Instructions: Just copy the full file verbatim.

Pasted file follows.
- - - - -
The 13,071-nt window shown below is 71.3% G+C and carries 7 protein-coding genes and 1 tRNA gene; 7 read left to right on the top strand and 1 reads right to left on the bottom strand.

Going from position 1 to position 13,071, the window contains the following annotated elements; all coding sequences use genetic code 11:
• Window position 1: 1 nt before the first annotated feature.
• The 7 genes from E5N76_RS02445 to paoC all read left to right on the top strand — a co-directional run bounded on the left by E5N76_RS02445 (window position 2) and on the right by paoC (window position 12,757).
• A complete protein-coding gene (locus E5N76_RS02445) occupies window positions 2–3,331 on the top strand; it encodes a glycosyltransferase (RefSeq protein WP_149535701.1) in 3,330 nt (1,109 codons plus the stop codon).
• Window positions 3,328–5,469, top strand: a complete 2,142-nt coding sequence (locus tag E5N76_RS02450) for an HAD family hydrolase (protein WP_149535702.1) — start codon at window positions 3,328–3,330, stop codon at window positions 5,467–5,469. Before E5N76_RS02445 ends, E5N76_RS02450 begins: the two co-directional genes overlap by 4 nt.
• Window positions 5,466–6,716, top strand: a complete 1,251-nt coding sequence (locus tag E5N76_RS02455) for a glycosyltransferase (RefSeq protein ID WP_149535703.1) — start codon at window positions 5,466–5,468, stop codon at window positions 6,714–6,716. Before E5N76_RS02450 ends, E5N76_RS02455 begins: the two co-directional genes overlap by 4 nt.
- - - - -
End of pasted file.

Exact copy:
The 13,071-nt window shown below is 71.3% G+C and carries 7 protein-coding genes and 1 tRNA gene; 7 read left to right on the top strand and 1 reads right to left on the bottom strand.

Going from position 1 to position 13,071, the window contains the following annotated elements; all coding sequences use genetic code 11:
• Window position 1: 1 nt before the first annotated feature.
• The 7 genes from E5N76_RS02445 to paoC all read left to right on the top strand — a co-directional run bounded on the left by E5N76_RS02445 (window position 2) and on the right by paoC (window position 12,757).
• A complete protein-coding gene (locus E5N76_RS02445) occupies window positions 2–3,331 on the top strand; it encodes a glycosyltransferase (RefSeq protein WP_149535701.1) in 3,330 nt (1,109 codons plus the stop codon).
• Window positions 3,328–5,469, top strand: a complete 2,142-nt coding sequence (locus tag E5N76_RS02450) for an HAD family hydrolase (protein WP_149535702.1) — start codon at window positions 3,328–3,330, stop codon at window positions 5,467–5,469. Before E5N76_RS02445 ends, E5N76_RS02450 begins: the two co-directional genes overlap by 4 nt.
• Window positions 5,466–6,716, top strand: a complete 1,251-nt coding sequence (locus tag E5N76_RS02455) for a glycosyltransferase (RefSeq protein ID WP_149535703.1) — start codon at window positions 5,466–5,468, stop codon at window positions 6,714–6,716. Before E5N76_RS02450 ends, E5N76_RS02455 begins: the two co-directional genes overlap by 4 nt.